It is important to know who is or may be classified as a KMP. As per statutory definition given in the IRDAI (Registration of Indian Insurance Companies)Regulations, 2022, this term    includes members of the core management team including all WTDs, CEO, MD and the functional heads one level below the MD or the CEO, including the Chief Financial Officer, Appointed Actuary, Chief Investment Officer, Chief Risk Officer, Chief Compliance Officer, and the Company Secretary. It seems that the Chief Human Resources Officer, Chief Information Officer, Chief Marketing Officer and other CXOs, if any, may be covered subject to their being one level below the MD or the CEO.

2.3 A comparative study of key provisions in Erstwhile Guidelines and that in the New Guidelines may be helpful for a quick understanding of the current position:

1 However, in case an interpretation is made basis what other regulators have prescribed and with reference to applicable accounting standard, valuation basis Fair Value of ESOPs (as specified for listed insurance Companies in the New Guidelines) seems Appropriate.

3. Overall impact and points needing clarity 

3.1 Earlier, ESOPs were not counted as a part of total compensation; however, the New Guidelines changed this scenario.

3.2 The new ceilings of ESOPs in terms of grant of 1% per year in case of an unlisted Insurance Company, with an overall ceiling of 5% of the paid-up equity capital for all type of Insurance Companies (both listed and unlisted) seem to impact the VP of KMPs adversely, particularly when the conversion of the non-cash VP would require more than 1% in a given pay cycle and over the years, the total number of ESOPs granted may reach the overall ceiling.

3.3 Even though the New Guidelines are clear, few aspects need clarity like whether reference to the “fair value of the equity shares” of an unlisted company for the purpose of determination of ESOP entitlement of its KMPs should be read as “fair value of the ESOPs” as this understanding seems in due alignment with what is stated in the context of listed Insurance Companies.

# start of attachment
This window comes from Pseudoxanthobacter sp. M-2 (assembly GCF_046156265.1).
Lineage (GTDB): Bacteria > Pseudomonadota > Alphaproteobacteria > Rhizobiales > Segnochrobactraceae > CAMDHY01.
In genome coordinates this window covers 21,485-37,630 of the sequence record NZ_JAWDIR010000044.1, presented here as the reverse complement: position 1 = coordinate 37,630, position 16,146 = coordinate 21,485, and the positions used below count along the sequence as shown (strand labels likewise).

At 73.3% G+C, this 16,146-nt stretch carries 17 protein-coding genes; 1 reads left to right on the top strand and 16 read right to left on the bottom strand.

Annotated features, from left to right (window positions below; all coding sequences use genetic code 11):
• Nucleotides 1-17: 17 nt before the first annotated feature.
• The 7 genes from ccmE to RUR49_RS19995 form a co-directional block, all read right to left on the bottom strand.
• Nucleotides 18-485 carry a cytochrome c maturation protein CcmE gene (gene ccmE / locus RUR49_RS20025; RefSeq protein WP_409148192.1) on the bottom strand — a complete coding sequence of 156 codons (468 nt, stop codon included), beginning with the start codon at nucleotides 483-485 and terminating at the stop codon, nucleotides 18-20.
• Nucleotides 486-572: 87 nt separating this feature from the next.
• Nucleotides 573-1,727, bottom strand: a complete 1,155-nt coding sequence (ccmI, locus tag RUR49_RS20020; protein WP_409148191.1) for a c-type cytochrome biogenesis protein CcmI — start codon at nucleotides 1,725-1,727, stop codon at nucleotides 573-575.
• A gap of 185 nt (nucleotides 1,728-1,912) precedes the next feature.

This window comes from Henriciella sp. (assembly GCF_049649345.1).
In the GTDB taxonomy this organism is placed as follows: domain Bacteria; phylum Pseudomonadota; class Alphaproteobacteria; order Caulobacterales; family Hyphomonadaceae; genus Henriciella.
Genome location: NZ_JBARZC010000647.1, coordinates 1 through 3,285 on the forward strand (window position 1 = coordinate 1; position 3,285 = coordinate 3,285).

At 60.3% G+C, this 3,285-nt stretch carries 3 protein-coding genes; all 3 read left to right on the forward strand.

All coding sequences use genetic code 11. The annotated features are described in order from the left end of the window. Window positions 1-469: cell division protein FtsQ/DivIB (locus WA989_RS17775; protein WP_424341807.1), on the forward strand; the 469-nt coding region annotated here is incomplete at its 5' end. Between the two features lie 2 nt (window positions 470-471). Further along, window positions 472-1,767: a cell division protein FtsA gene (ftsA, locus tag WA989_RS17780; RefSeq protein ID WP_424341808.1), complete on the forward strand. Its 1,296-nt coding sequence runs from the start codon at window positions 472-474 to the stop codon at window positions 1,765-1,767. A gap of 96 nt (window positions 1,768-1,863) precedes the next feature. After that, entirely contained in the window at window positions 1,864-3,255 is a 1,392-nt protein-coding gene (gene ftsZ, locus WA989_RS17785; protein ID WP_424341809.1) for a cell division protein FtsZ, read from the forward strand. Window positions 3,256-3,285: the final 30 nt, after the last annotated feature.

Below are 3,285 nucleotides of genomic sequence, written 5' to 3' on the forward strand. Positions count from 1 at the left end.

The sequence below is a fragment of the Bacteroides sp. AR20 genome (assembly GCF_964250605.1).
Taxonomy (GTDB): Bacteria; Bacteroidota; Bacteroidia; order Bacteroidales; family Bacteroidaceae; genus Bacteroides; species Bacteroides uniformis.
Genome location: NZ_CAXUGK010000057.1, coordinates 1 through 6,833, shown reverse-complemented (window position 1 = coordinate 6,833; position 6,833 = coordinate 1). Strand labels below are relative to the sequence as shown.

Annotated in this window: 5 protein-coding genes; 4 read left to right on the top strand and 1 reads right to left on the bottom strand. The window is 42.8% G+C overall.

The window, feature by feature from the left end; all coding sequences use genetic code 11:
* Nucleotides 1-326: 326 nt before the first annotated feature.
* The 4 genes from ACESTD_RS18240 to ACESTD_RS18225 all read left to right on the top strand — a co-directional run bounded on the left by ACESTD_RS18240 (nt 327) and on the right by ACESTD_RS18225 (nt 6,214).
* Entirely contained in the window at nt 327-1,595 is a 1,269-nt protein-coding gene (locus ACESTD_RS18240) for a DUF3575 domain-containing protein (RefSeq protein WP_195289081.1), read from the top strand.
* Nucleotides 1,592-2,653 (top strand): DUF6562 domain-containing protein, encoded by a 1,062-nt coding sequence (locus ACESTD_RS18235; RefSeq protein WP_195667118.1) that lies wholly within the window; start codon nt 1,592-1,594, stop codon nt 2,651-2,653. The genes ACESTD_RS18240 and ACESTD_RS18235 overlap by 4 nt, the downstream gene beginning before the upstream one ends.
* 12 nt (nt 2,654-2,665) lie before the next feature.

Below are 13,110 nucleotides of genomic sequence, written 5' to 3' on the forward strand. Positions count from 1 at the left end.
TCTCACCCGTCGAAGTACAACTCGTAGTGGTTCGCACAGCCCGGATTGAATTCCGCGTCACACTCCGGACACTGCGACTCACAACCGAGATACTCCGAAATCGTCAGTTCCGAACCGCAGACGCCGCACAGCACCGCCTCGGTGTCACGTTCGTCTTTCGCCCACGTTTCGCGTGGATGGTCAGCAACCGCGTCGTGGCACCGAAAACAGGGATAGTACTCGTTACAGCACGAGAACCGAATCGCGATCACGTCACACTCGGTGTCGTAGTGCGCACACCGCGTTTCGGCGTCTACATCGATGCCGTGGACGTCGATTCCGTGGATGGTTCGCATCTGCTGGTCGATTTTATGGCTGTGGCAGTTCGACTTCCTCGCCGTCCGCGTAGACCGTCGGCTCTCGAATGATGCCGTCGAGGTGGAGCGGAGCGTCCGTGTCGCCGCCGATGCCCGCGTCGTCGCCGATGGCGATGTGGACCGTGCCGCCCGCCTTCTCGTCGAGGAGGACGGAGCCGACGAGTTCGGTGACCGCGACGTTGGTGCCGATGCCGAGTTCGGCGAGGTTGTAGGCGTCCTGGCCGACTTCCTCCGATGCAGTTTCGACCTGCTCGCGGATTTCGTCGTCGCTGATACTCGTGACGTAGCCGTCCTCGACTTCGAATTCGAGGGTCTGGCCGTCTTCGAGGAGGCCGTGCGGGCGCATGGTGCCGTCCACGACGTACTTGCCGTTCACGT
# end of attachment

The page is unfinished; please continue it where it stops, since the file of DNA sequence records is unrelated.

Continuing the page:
3.4 Further, while referring to “fair value of ESOPs”, prescription as to the methodology for such valuation seems highly desirable as may bring uniformity and ease of compliance across wide cross-section of Insurance Companies in India.

3.5 The New Guidelines require linking of the fate of VPs including the vested or unvested ESOPs with the deterioration in the financial performance, known as malus and claw back. For effective legal enforcement, it requires scenario building and appropriate communication with the KMPs primarily in their employment agreement as to in which circumstance(s) malus and claw-back would trigger.

3.6 Given the new approach for ESOPs, the existing ESOP policy and practice may be

checked for any potential inconsistency and be aligned so as to ensure compliance in letter and spirit. The new regime though limits the quantum of ESOPs (as a part of VP)at the time of grant, but does not cap the eventual upside in their value accruing at the time of exercise and consequent sale of shares. This connotes value proposition for a growing Insurance Company seeking to bring win-win for all its stakeholders

Disclaimer: Our views in this compilation are matter of our understanding/ interpretation of the subject and relevant legal/ regulatory provisions. Being a bona fide compilation, we disclaim any liability of whatsoever nature towards any reader or other person unless expressly agreed to by us in writing.

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Umashankar Acharya